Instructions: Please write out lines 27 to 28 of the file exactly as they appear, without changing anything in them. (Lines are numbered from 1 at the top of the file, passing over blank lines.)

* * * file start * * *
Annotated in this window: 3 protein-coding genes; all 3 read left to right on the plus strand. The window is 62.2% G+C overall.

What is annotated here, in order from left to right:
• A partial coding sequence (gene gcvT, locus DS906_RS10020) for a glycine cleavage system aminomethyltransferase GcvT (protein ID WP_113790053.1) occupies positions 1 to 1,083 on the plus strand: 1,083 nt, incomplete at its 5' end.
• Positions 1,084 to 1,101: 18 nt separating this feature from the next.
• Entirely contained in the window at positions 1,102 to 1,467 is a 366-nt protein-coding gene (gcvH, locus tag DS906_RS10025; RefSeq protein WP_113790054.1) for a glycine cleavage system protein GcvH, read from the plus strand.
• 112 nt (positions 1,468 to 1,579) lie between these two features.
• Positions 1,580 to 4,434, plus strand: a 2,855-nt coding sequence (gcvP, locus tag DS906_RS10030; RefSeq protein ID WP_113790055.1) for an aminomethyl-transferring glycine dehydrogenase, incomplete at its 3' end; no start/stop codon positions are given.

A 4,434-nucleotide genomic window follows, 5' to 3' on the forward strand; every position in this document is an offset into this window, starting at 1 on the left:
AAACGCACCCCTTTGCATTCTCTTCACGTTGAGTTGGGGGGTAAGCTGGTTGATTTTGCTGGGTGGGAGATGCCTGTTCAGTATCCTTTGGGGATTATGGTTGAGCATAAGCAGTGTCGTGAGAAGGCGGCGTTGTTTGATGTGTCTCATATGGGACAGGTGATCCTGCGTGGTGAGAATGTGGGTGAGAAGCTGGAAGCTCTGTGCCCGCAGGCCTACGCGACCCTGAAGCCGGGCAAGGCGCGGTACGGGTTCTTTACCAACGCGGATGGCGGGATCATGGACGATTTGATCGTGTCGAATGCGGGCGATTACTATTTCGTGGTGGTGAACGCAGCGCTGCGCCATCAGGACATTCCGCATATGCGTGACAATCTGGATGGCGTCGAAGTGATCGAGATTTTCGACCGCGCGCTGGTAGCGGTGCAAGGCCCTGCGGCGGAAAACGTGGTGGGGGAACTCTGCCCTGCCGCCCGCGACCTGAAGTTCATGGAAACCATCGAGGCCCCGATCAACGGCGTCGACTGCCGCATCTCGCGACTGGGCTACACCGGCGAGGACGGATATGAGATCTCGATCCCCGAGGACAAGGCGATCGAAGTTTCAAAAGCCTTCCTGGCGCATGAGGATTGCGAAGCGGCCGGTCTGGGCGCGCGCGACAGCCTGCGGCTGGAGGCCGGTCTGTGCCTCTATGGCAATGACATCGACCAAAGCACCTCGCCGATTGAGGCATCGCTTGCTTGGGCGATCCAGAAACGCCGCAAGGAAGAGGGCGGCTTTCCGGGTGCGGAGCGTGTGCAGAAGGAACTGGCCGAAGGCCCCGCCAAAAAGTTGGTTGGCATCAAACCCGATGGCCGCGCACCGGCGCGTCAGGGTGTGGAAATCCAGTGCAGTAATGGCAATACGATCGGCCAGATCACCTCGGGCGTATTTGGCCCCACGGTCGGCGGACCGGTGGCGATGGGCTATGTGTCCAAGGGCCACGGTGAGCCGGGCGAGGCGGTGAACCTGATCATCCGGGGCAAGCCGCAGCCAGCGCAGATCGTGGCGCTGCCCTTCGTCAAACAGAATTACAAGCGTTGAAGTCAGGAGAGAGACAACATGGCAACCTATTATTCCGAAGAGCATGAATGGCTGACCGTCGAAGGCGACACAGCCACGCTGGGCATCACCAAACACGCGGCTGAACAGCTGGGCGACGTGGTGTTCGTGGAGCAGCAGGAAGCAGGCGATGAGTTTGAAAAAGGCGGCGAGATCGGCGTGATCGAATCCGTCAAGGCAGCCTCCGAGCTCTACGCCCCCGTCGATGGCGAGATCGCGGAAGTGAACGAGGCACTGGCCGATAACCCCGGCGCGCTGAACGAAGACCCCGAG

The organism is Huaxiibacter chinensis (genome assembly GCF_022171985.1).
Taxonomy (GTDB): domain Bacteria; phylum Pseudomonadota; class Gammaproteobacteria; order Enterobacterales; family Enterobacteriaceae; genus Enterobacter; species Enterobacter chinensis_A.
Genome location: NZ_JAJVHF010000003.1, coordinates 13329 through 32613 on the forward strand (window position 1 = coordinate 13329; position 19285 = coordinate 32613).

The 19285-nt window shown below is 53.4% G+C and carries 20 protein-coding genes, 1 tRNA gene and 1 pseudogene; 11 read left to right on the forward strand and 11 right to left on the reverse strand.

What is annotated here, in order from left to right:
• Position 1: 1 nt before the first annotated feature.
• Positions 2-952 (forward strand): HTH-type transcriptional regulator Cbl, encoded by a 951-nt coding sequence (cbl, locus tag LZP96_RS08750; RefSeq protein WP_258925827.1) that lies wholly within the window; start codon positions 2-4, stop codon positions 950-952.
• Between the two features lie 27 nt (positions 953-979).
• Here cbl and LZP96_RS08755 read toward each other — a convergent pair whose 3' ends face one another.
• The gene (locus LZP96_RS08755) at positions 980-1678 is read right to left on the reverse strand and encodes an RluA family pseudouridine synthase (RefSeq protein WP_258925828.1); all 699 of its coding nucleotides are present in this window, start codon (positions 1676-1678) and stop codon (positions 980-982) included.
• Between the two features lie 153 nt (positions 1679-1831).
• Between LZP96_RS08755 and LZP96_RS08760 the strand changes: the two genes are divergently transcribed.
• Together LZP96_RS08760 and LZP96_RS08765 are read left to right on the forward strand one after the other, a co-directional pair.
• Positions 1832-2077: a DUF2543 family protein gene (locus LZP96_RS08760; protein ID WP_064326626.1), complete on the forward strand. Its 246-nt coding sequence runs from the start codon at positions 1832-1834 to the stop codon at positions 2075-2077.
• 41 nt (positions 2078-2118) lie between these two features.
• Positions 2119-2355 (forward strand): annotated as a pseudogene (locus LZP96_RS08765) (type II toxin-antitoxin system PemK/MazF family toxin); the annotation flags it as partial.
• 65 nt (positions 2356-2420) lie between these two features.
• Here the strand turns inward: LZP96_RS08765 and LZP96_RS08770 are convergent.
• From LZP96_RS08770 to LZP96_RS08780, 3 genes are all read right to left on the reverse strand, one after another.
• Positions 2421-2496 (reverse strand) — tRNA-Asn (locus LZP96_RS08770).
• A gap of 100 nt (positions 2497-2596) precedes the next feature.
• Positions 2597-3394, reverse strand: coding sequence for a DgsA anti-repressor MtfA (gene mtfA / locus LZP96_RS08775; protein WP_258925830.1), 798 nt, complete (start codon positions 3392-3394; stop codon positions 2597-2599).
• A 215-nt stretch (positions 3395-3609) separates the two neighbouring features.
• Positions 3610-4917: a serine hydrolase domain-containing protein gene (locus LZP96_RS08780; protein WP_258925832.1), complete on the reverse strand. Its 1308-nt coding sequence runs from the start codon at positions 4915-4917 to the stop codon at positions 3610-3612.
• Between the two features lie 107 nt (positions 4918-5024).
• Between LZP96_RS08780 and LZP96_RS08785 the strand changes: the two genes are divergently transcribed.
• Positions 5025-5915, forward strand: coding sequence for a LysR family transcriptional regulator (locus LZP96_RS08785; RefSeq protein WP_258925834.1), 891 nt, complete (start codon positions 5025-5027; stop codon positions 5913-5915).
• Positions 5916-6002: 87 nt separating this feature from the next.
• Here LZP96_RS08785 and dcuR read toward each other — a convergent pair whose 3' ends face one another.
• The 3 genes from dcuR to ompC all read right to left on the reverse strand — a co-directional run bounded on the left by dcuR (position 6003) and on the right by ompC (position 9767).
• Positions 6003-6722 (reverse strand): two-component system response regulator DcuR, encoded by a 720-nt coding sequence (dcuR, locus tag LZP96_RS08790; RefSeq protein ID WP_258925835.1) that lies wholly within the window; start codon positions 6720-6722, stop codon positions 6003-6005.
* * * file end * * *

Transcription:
• Here the strand turns inward: LZP96_RS08765 and LZP96_RS08770 are convergent.
• From LZP96_RS08770 to LZP96_RS08780, 3 genes are all read right to left on the reverse strand, one after another.